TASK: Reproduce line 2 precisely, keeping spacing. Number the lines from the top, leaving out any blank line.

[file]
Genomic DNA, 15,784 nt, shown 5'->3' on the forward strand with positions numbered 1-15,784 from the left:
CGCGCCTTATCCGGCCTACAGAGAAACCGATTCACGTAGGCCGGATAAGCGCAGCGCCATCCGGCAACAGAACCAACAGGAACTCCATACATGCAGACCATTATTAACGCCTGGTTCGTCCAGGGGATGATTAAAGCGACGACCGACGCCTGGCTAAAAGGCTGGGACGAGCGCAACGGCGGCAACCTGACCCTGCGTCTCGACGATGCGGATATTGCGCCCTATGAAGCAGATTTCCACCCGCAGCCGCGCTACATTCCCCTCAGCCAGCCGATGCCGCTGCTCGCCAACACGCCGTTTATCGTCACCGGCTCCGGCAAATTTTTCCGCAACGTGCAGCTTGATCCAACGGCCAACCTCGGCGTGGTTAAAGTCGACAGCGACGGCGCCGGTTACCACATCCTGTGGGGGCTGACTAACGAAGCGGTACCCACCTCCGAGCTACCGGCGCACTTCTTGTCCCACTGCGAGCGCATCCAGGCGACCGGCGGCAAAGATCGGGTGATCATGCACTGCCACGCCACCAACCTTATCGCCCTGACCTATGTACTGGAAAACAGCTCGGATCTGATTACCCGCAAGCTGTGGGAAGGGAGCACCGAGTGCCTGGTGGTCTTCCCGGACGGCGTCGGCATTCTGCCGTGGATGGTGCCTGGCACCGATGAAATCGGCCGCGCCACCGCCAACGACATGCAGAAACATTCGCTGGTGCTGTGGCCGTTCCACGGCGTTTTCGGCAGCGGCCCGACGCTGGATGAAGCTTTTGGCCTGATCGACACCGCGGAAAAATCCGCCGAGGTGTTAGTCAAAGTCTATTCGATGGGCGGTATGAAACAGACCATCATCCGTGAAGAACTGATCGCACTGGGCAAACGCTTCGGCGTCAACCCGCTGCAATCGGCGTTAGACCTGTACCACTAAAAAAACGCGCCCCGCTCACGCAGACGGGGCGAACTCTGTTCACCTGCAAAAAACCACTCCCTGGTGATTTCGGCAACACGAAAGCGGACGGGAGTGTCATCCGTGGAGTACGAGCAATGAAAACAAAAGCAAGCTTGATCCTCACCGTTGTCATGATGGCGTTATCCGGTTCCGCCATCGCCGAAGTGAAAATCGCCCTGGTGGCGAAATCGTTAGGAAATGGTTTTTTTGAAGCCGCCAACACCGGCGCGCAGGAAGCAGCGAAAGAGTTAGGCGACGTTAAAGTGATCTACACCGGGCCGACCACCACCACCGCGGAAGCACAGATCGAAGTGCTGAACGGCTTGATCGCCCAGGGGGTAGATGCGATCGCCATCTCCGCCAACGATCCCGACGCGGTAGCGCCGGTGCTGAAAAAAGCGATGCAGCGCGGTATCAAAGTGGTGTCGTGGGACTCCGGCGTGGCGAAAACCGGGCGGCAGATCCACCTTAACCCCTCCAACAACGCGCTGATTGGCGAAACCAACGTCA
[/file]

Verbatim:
CGCGCCTTATCCGGCCTACAGAGAAACCGATTCACGTAGGCCGGATAAGCGCAGCGCCATCCGGCAACAGAACCAACAGGAACTCCATACATGCAGACCATTATTAACGCCTGGTTCGTCCAGGGGATGATTAAAGCGACGACCGACGCCTGGCTAAAAGGCTGGGACGAGCGCAACGGCGGCAACCTGACCCTGCGTCTCGACGATGCGGATATTGCGCCCTATGAAGCAGATTTCCACCCGCAGCCGCGCTACATTCCCCTCAGCCAGCCGATGCCGCTGCTCGCCAACACGCCGTTTATCGTCACCGGCTCCGGCAAATTTTTCCGCAACGTGCAGCTTGATCCAACGGCCAACCTCGGCGTGGTTAAAGTCGACAGCGACGGCGCCGGTTACCACATCCTGTGGGGGCTGACTAACGAAGCGGTACCCACCTCCGAGCTACCGGCGCACTTCTTGTCCCACTGCGAGCGCATCCAGGCGACCGGCGGCAAAGATCGGGTGATCATGCACTGCCACGCCACCAACCTTATCGCCCTGACCTATGTACTGGAAAACAGCTCGGATCTGATTACCCGCAAGCTGTGGGAAGGGAGCACCGAGTGCCTGGTGGTCTTCCCGGACGGCGTCGGCATTCTGCCGTGGATGGTGCCTGGCACCGATGAAATCGGCCGCGCCACCGCCAACGACATGCAGAAACATTCGCTGGTGCTGTGGCCGTTCCACGGCGTTTTCGGCAGCGGCCCGACGCTGGATGAAGCTTTTGGCCTGATCGACACCGCGGAAAAATCCGCCGAGGTGTTAGTCAAAGTCTATTCGATGGGCGGTATGAAACAGACCATCATCCGTGAAGAACTGATCGCACTGGGCAAACGCTTCGGCGTCAACCCGCTGCAATCGGCGTTAGACCTGTACCACTAAAAAAACGCGCCCCGCTCACGCAGACGGGGCGAACTCTGTTCACCTGCAAAAAACCACTCCCTGGTGATTTCGGCAACACGAAAGCGGACGGGAGTGTCATCCGTGGAGTACGAGCAATGAAAACAAAAGCAAGCTTGATCCTCACCGTTGTCATGATGGCGTTATCCGGTTCCGCCATCGCCGAAGTGAAAATCGCCCTGGTGGCGAAATCGTTAGGAAATGGTTTTTTTGAAGCCGCCAACACCGGCGCGCAGGAAGCAGCGAAAGAGTTAGGCGACGTTAAAGTGATCTACACCGGGCCGACCACCACCACCGCGGAAGCACAGATCGAAGTGCTGAACGGCTTGATCGCCCAGGGGGTAGATGCGATCGCCATCTCCGCCAACGATCCCGACGCGGTAGCGCCGGTGCTGAAAAAAGCGATGCAGCGCGGTATCAAAGTGGTGTCGTGGGACTCCGGCGTGGCGAAAACCGGGCGGCAGATCCACCTTAACCCCTCCAACAACGCGCTGATTGGCGAAACCAACGTCA